Filing a patent application: the devil is in the details

Canadian IP Voices is a podcast where we talk intellectual property (IP) with a range of professionals and stakeholders across Canada and abroad.

In episode 9, Marie-Claude Gagnon, patent examiner at the Canadian Intellectual Property Office (CIPO), provides hints from her experience with the examination process. If you’re curious to understand patents and the examination process, why you need to include so much information in your application (and how to make sure you do), and why you should file for a patent before you disclose your invention to anyone else—read on!

Patents provide the owner the right to exclude others from making, using or selling his or her invention. It’s a legal agreement between the applicant and the government that provides the owner of the patent with a monopoly. In exchange, inventors have to provide enough information for others to be able to use the invention after the monopoly expires. This usually happens 20 years after the day the patent application was filed.

CIPO receives over 26,000 patent applications every year and has approximately 375 patent examiners who read and examine applications. They specialize in various areas like biotechnology, chemistry and engineering. They analyze inventions described in patent applications to determine whether a patent can be granted.

The typical path to getting a patent goes as follows:

  1. Inventors and applicants work with a licensed patent agent to prepare and file the application Exactly what is claimed to be the invention is described in the claims section of the application.
  2. Applicants, or their patent agent, request examination (this isn’t automatic).
  3. The examiner starts to examine the application.
  4. The examiner determines if the invention is new by searching prior art such as other patent applications, journals, online or talks at conferences.
  5. The examiner looks for other possible defects or issues in the application and may send a report to the applicant if there are any.
  6. The applicant files a correction or response to that report. If there are still defects, the examiner can issue another report. This back-and-forth dialogue goes on until the application is allowable.

So how do you get off to a good start with a patent application?

Mrs. Gagnon emphasizes that a complete and detailed application goes a long way. To determine what the inventor has the right to protect, the patent examiner has to understand what was invented. The application needs to clearly explain what the patent covers. These kinds of details are available in the patent’s claims. These enable an examiner unfamiliar with the invention itself to fully understand it.

Often though, applications from inventors who file the patent applications themselves don’t include all the necessary information. That could be a problem.

"Applications from unrepresented inventors often don’t include all the necessary information. It all has to be there at initial filing as it’s not allowed to add it later."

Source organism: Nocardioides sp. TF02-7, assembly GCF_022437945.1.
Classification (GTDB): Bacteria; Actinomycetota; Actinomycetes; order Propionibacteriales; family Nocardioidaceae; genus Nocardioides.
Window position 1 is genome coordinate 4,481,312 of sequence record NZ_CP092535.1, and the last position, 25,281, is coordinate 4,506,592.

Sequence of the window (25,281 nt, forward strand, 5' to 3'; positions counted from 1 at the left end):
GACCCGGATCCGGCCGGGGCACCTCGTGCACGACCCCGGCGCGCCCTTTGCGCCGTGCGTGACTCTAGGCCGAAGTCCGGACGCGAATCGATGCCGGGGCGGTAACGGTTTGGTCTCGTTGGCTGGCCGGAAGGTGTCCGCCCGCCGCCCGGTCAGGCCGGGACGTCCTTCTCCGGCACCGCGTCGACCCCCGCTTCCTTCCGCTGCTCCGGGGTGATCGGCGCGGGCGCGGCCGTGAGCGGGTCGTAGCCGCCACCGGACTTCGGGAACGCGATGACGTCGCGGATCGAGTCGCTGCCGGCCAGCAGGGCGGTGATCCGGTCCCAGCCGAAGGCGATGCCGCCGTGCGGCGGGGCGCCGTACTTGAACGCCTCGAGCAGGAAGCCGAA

Elements like what the invention is, what it does, how it works, what can or cannot be changed for it to work have to be in the application. And although it is possible to modify a patent application after filing, applicants cannot add new information. The applicant must include all these details in the initial application. The process will not allow the applicant to add these details later, which ultimately results in the inventor meeting a dead end.

"Inventors that are not represented go for the easy way to file their patent application, but then it’s so restrictive that it’s not very useful."

How does one ensure the application has the right amount of information?

Mrs. Gagnon points to a successful strategy: applicants and inventors should consider hiring a patent agent and/or IP lawyer to help them. Patent agents are professionals who have the experience and training to include the right amount of information. They typically help inventors write their patent application. They ensure it is complete and covers all the required information. That way the application outlines everything the patent aims to protect, and the applicant doesn’t get “stuck” wanting to add more content to their application later but isn’t allowed to. On behalf of the inventor, patent agents also manage the back-and-forth dialogue with the examiner about corrections required. This continues until both sides agree on the content of the patent application.

"Patent agents are professionals who represent the inventor or the applicant. They help them to write their patent applications, to ensure it is complete."

The patent agent is also probably one of the very few if not the only person you should discuss your invention with before the patent is filed. In the podcast interview, Mrs. Gagnon addresses the topic of disclosure—making your invention known. This can be a major concern to inventors, particularly if they attend conferences to talk about their inventions. Hint: look at step 4 in the examination process above. Mrs. Gagnon also explains that in Canada and the United States, the inventor has a year from the first disclosure to file a patent application. But very few countries have this so-called grace period. So, it is always best to file a patent application first before disclosing it. It is also best to not discuss the invention beyond IP professionals like a patent agent or a lawyer until after the application is filed.

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